Two years ago, Forgetting Sarah Marshall made for another hit in the series of Judd Apatow-produced comedies. Penned by star Jason Segel, the film introduced audiences to the rock star Aldous Snow (Russell Brand). With its witty jokes and subtle gags, Forgetting Sarah Marshall proved hilarious and showcased Brand’s scene-stealing Aldous as a breakout character. The success of the first film was apparently judged to warrant a spin off, but Get Him to the Greek essentially does away with almost all of the wit and subtlety of the movie that inspired it.
With the music industry floundering, record executive Sergio Roma (Sean “P. Diddy” Combs) sends Aaron Green (Jonah Hill) to take rock star Aldous Snow to a 10-year anniversary concert in hopes of revitalizing record sales and Snow’s career. Aaron, a music enthusiast and fan of Aldous, jumps at the chance. The only problem: Aldous is back on drugs and proves impossible to control.
The film has an interesting premise, but ultimately fails because of clear shortcomings in the script. Whereas Segel’s blueprint for Forgetting Sarah Marshall kept things grounded and linear, director Nicholas Stoller’s film clearly tries to outdo itself at every turn with a series of absurd and increasingly unnecessary party scenes. By the third hedonistic montage, the gags have become so overblown that, while amusing at times, they diminish any elevated interest and make for a film that’s little more than a low-brow sideshow.
One problem is that the main characters seem almost like non-entities in the film. Hill’s Aaron is forgettable, simply serving as the target for a collection of over-the-top gags. His main arc, involving a distant girlfriend, feels inconsequential and uninteresting and never seems more than tangentially important to the film’s larger plotline.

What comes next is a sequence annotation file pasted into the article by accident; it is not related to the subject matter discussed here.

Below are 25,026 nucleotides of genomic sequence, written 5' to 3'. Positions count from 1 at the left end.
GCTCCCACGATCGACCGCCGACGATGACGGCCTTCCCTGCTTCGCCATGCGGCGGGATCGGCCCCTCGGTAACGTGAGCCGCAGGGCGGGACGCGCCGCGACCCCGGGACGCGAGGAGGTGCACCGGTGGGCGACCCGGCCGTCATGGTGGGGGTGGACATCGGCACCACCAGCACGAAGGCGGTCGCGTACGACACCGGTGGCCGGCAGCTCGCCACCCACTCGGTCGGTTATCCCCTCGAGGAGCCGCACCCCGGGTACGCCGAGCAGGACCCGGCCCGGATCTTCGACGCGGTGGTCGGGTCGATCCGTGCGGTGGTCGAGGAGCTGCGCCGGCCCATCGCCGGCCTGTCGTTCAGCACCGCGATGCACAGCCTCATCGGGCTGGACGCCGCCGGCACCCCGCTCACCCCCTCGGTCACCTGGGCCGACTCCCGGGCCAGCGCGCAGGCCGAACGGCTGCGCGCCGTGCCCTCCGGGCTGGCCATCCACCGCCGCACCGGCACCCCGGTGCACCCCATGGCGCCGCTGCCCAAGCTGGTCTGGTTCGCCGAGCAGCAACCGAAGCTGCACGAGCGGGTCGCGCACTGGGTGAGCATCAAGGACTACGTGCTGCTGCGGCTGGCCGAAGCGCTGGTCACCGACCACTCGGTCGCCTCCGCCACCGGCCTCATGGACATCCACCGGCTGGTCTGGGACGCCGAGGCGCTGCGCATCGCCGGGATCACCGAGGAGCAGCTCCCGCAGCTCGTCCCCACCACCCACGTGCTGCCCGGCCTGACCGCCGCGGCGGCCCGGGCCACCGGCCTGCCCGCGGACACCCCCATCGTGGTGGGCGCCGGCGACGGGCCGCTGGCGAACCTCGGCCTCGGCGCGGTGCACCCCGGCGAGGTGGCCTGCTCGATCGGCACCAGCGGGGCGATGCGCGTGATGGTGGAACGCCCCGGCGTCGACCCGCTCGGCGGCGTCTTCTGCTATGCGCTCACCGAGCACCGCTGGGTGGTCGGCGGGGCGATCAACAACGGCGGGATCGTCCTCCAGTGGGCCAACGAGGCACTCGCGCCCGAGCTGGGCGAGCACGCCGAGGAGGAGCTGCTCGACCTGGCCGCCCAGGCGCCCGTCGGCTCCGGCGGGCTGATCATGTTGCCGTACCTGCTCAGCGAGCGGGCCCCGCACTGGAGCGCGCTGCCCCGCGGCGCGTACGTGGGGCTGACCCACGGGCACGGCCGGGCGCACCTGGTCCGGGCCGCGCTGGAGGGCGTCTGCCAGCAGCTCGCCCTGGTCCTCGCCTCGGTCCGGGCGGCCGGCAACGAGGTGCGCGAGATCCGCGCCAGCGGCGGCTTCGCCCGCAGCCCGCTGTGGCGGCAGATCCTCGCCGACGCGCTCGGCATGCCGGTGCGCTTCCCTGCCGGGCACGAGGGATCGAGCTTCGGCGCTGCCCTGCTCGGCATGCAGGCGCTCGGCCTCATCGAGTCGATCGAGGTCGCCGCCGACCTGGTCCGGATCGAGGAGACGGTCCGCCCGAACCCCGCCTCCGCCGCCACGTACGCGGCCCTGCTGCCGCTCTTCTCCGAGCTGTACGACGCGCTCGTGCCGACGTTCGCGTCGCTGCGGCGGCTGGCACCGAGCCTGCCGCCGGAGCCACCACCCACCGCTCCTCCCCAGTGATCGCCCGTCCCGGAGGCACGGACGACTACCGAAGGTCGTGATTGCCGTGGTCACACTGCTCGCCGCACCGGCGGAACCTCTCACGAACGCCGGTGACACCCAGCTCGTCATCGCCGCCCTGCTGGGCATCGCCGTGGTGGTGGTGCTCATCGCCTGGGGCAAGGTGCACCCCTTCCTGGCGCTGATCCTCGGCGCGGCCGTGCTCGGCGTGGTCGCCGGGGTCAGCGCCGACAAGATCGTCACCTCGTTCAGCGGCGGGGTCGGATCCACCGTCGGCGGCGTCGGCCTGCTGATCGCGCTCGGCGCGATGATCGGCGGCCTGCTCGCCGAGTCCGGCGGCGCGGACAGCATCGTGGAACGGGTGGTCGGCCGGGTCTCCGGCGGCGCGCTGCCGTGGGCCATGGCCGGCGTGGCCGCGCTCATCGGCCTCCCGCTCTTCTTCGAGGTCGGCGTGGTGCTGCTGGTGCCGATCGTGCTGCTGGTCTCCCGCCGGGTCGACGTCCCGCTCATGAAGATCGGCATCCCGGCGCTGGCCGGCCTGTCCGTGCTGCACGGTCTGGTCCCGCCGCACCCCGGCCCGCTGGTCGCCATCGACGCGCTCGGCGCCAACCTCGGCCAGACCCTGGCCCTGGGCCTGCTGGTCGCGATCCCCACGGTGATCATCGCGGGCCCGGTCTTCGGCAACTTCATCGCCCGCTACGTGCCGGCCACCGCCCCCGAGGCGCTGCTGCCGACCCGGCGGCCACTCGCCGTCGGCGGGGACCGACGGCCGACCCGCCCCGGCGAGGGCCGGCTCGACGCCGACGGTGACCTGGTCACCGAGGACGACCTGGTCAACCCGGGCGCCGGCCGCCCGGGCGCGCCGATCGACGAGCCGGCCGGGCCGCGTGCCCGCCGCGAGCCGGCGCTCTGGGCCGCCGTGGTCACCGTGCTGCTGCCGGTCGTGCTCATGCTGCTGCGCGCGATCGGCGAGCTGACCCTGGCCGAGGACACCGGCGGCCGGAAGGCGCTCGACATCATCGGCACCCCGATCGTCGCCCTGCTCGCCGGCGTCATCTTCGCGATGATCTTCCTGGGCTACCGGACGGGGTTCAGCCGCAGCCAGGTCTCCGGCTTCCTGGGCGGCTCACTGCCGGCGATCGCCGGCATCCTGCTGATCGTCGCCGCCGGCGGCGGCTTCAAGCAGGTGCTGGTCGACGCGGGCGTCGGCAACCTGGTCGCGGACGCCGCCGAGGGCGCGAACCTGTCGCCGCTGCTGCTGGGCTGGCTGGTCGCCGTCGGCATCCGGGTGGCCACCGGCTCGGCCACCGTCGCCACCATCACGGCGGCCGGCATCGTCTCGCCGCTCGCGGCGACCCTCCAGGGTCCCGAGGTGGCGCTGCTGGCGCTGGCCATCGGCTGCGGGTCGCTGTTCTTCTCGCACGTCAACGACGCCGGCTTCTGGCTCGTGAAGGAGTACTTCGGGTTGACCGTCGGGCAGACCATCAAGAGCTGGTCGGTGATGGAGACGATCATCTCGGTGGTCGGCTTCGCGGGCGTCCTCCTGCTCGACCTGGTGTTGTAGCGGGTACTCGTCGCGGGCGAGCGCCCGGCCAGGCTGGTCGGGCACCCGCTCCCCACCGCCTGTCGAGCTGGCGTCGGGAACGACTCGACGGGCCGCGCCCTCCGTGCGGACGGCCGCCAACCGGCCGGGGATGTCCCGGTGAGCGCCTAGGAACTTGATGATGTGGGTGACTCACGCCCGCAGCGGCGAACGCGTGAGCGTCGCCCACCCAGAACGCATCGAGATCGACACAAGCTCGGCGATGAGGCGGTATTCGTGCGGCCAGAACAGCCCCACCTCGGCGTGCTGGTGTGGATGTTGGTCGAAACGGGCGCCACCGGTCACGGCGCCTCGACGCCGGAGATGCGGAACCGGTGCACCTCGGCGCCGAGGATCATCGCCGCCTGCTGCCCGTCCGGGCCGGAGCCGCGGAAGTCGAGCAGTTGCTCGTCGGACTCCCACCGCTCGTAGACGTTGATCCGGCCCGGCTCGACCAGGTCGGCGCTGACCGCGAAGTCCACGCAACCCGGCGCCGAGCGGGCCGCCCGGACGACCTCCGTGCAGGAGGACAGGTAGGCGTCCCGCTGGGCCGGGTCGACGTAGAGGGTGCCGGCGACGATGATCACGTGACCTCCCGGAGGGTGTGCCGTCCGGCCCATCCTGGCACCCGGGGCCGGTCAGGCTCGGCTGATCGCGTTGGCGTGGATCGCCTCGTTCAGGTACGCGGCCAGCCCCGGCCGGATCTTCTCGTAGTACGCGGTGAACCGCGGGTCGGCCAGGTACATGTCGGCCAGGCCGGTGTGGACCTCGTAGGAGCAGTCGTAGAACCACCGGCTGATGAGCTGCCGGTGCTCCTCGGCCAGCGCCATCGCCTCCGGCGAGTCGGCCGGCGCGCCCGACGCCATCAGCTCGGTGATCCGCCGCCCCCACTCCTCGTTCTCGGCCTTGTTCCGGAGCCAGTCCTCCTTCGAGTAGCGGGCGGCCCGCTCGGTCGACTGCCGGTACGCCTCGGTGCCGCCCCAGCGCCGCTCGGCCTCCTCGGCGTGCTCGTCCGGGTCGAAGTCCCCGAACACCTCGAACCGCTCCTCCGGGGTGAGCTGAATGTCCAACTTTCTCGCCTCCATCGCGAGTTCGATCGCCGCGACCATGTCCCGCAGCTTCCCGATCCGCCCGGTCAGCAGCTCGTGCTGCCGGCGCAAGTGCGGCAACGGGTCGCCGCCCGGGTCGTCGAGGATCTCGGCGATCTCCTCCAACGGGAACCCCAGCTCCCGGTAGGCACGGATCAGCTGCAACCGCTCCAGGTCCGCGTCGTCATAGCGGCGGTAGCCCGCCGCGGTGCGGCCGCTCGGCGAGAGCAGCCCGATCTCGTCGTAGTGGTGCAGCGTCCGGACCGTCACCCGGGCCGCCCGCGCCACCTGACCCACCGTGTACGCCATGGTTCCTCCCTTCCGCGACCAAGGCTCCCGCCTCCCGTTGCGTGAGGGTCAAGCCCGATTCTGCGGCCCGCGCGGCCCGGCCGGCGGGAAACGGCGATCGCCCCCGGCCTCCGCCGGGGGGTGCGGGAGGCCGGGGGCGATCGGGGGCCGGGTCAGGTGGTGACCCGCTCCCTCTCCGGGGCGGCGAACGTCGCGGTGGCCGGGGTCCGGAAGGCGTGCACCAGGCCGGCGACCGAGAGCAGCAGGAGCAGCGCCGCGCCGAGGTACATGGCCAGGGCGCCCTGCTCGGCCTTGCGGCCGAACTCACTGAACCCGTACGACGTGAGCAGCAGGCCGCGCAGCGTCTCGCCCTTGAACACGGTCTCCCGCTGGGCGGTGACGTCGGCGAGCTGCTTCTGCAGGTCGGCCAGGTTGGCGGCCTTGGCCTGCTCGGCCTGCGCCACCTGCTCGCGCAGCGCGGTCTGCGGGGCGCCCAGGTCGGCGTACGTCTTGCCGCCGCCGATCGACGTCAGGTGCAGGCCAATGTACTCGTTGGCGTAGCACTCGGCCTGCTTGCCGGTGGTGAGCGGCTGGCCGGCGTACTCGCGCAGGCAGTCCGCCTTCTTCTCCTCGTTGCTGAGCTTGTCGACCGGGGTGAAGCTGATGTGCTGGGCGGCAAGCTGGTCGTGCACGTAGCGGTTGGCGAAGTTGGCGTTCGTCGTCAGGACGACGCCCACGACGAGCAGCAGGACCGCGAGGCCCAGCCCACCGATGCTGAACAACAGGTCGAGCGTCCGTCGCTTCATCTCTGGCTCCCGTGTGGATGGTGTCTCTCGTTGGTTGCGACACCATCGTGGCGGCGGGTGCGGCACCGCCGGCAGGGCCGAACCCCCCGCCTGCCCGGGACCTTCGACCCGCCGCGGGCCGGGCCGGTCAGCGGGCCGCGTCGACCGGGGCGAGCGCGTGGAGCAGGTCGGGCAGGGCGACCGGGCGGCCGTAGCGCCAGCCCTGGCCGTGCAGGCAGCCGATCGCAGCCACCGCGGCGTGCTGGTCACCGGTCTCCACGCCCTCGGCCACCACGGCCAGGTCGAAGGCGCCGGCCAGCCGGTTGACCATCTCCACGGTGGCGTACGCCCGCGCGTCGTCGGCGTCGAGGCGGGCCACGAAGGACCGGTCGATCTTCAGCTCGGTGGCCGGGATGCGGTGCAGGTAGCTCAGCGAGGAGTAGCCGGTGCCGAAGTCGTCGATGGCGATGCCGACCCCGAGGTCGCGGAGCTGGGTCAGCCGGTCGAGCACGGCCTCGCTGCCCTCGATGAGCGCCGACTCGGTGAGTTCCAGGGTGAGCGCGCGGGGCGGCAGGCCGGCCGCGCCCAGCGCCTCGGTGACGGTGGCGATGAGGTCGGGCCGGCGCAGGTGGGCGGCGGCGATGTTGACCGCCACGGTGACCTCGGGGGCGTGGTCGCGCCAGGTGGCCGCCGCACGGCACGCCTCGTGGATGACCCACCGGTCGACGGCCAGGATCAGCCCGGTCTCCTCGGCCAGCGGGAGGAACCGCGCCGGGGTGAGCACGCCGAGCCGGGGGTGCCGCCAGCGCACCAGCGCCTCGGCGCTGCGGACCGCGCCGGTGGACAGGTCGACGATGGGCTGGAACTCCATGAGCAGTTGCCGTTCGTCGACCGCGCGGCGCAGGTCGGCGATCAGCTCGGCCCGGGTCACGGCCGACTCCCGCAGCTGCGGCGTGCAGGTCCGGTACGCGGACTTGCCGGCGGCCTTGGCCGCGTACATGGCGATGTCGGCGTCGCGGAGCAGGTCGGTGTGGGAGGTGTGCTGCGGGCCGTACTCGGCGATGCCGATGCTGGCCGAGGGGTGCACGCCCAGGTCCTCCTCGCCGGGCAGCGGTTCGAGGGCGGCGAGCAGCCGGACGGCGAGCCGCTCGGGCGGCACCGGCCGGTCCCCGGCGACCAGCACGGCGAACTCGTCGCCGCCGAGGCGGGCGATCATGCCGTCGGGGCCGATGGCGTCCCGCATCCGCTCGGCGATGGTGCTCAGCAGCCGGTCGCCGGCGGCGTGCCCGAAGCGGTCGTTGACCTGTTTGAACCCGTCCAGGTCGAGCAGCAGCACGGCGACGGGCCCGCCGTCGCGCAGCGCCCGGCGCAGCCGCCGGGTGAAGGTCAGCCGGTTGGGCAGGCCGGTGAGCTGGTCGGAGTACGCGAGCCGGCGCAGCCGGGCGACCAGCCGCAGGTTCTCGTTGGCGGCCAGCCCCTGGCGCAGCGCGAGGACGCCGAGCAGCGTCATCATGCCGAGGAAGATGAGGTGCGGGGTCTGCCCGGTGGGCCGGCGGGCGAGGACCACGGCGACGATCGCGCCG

Aldous, arguably the focus of the film’s premise, is more a vehicle for pointed comments on the music industry than the character he created in Forgetting Sarah Marshall. Brand still manages to offer some of the film’s funniest lines — when not participating in the abuse of Hill’s character — and shows that a film about Aldous Snow could work, if handled properly.
Even the interaction between the two leads, in a film that is supposed to be a buddy comedy, falls flat. Hill and Brand, despite sharing multiple scenes, never really get a chance to bond: Aaron is usually more of a launch pad for Aldous’ next adventure than in that of a companion.
One notable part of the film is Combs’ Sergio. Loud, abrasive and inclined toward manipulation, Sergio is possibly the perfect example of a hit-or-miss character. When his jokes fail — and they do for half of the film — they fail miserably. Yet when he is funny, he manages to come close to Brand’s level of humor.
What ultimately brings down Get Him to the Greek is its focus; instead of centering on the buddy-film dimension or even just the characters, the film attempts to satirize the entire music industry. This unwieldy scope hurts the film from the start — the first 10 minutes are a cross between heavy exposition and out-of-left-field twists, turning Aldous from a world famous musician to a near has-been. From there, the rocker is saddled with a manipulative father, a renewed drug addiction and a relationship with a pop star.
Stoller seemed set on lampooning the music industry, but makes his targets too ambitious. Instead of scathing commentary — although there is a great comment on Metallica and Napster — the film delivers half-hearted shout-outs to various music industry clichés and wastes the character of Aldous by dragging him through trope after tired trope.
Similarly, the film offers an increasingly random series of cameos that serve no real purpose in the film other than padding. Everyone from Paul Krugman to the Harry Potter franchise’s Tom Felton enters and exits in scenes that could have just as easily been left out.
It’s not that Get Him to the Greek is an unfunny film. Brand and Combs offer some great laughs, and when the satire of the music industry works, it is very effective.
However, Stoller’s ambitious and absurd approach to the film ends up wasting much of the Aldous Snow’s potential as a character. In this case, Get Him to the Greek would have probably benefited from keeping in mind that too much of a good thing can indeed be bad, if the good thing is the witty, understated comedy of Forgetting Sarah Marshall that made Snow the breakout character that he is. Here, he is simply a vehicle for satire that fails.